Around 103 Bosnian Muslim civilians were killed in Ahmici-Santici and its surroundings. Amongst these 103 persons could be counted approximately 33 women and children. In Ahmici-Santici, soldiers from the HVO destroyed roughly 176 houses belonging to Bosnian Muslims, as well as two Mosques.
Drago Josipovic gave himself up voluntarily on 6 October 1997. He was transferred to the International Criminal Tribunal for the former Yugoslavia (ICTY) on the same day.
Drago Josipovic gave himself up voluntarily on 6 October 1997. He was transferred to The Hague on the same day.
He appeared before the ICTY for the first time on 8 October 1997, and pleaded not guilty to the five counts with which he was charged.
Drago Josipovic was charged on the grounds of his individual criminal responsibility (Art. 7 § 1 ICTY Statute) for:
– 3 counts of crimes against humanity (Art. 5 ICTY Statutes: persecutions on political, racial or religious grounds, murder and other inhumane acts);
– 2 counts of violations of the laws or customs of war (Art. 3 ICTY Statute: murder and cruel treatment).
On 14 January 2000, the Trial Chamber found Drago Josipovic guilty by way of his individual criminal responsibility for:
– three counts of crimes against humanity (Art. 5 ICTY Statute: persecutions on political, racial or religious grounds, murder and inhumane acts) and sentenced him to 15 years in prison.
On the other hand, Drago Josipovic was found not guilty on the grounds of his individual criminal responsibility for:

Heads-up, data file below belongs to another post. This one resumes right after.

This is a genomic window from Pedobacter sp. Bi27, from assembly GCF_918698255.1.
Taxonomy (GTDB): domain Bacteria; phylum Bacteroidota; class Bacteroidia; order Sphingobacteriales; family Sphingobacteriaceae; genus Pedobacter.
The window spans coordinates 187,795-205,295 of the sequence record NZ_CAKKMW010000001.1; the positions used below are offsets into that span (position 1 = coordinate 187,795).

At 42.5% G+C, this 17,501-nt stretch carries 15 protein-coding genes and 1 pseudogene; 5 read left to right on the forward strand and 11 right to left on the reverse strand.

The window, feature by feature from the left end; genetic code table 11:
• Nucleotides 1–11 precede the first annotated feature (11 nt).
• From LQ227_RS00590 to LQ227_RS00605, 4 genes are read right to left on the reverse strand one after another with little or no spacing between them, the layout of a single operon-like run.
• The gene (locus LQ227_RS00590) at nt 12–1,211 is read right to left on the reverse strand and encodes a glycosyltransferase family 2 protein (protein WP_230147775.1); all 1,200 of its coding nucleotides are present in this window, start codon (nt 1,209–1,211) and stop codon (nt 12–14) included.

– violations of the laws or customs of war (Art. 3 ICTY Statute: murder and cruel treatment).
Indeed, the elements defining murder as a war crime are already included in those of murder as a crime against humanity. Thus, the prohibition of murder as a crime against humanity has the value of a lex specialis compared to the prohibition of murder as a war crime. It therefore must take precedence.
On 26 January 2000, Drago Josipovic filed an appeal.
The Appeals Chamber rendered its verdict on 23 October 2001. It accepted, in part, the defence argument and reduced the sentence from 15 to 12 years imprisonment.
The Appeals Chamber judged, in reducing the sentence, that the Trial Chamber had committed an error in basing itself on facts which the modified Indictment made no mention of, to find Josipovic guilty of persecutions.
The Appeals Chamber also considered that elements of proof were lacking to conclude that Josipovic had assumed some sort of commanding role during the attack against Ahmici.
On 21 February 2002, Drago Josipovic requested a further review of his case. On 7 March 2003, the Appeals Chamber rejected his request.
On 9 April 2002, Drago Josipovic was transferred to Spain to the Villahierro prison in the province of Leon to serve out the remainder of his sentence.
He was released on 30 January 2006, having served two thirds of his sentence.